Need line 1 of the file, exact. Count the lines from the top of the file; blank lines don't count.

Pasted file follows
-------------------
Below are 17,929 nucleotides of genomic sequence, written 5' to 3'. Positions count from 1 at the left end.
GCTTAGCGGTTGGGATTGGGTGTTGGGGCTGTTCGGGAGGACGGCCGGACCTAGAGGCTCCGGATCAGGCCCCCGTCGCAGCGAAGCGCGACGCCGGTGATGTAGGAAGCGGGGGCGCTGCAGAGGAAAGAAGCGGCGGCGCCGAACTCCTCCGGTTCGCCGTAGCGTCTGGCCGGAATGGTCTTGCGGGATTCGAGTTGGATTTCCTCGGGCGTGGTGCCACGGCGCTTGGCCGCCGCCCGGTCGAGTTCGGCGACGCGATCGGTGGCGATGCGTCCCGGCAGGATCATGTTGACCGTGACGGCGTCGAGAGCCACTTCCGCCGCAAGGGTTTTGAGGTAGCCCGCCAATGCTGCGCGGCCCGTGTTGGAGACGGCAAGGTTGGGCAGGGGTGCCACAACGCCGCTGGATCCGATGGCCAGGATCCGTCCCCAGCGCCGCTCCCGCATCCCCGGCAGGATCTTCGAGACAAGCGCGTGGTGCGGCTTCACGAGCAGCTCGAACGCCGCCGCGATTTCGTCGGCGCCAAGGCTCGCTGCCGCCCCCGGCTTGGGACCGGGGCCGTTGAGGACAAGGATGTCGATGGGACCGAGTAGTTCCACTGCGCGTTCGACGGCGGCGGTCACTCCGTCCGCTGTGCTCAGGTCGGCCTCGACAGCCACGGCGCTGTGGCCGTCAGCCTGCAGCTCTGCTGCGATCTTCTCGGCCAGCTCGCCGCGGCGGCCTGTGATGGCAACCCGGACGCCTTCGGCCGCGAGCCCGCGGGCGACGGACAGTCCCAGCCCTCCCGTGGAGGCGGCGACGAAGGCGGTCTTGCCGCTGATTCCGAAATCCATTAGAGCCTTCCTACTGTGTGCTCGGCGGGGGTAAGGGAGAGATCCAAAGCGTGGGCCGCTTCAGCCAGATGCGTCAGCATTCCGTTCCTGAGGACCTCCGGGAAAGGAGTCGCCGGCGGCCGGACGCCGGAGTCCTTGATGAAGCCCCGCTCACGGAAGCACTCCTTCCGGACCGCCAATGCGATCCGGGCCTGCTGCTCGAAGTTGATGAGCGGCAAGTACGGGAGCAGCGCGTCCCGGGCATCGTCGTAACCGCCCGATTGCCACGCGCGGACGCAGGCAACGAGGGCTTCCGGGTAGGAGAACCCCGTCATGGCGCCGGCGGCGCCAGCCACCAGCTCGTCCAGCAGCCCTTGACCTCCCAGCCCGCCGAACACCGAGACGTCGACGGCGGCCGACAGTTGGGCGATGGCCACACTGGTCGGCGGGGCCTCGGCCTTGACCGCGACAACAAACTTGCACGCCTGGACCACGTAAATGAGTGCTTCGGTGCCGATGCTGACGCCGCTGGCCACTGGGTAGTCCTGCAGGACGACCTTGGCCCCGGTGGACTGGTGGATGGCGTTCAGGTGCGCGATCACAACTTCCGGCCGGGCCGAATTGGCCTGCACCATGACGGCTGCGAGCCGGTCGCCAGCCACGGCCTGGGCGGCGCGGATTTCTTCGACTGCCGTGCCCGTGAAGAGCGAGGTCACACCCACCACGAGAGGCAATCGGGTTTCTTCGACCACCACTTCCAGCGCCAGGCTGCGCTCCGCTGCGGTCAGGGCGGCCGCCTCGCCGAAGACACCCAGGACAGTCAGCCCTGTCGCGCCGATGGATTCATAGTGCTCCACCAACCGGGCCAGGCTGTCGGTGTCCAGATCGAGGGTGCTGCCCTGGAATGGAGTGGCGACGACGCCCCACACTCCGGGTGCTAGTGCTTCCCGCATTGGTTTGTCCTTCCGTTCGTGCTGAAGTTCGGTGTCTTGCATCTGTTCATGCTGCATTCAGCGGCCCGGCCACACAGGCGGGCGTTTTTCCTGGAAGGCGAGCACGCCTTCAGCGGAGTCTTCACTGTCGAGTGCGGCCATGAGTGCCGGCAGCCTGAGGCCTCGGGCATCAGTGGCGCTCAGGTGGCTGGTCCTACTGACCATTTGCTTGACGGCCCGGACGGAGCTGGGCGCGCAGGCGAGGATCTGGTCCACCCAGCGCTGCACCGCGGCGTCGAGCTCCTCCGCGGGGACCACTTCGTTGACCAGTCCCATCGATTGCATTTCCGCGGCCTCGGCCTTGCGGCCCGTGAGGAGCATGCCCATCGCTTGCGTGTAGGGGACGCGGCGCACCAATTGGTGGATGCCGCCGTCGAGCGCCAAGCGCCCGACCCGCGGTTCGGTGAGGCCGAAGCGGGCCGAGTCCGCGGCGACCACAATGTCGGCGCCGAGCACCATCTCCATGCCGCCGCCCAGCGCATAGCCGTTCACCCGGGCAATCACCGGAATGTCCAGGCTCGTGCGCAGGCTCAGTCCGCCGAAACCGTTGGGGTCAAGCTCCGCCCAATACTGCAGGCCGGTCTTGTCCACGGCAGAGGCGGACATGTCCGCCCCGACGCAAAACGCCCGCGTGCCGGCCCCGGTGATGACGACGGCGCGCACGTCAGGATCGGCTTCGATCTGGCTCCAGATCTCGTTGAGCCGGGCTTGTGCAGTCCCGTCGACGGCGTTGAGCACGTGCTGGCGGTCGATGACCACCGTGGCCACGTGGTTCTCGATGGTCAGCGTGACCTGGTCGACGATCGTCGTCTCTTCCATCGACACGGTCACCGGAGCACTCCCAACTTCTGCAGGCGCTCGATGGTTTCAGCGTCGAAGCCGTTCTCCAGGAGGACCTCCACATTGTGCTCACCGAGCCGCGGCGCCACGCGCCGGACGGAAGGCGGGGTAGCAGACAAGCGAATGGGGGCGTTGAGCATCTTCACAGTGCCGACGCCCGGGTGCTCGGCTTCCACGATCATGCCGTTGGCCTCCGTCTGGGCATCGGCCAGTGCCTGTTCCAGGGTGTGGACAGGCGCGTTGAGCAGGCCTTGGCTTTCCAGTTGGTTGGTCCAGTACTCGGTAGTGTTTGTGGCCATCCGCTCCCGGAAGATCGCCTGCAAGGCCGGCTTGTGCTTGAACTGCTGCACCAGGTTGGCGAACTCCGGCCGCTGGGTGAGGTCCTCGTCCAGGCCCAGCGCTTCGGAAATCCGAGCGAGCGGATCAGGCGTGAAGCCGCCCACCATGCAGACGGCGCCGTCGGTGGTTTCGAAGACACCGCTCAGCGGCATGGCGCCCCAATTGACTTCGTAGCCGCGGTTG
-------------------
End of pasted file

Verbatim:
Below are 17,929 nucleotides of genomic sequence, written 5' to 3'. Positions count from 1 at the left end.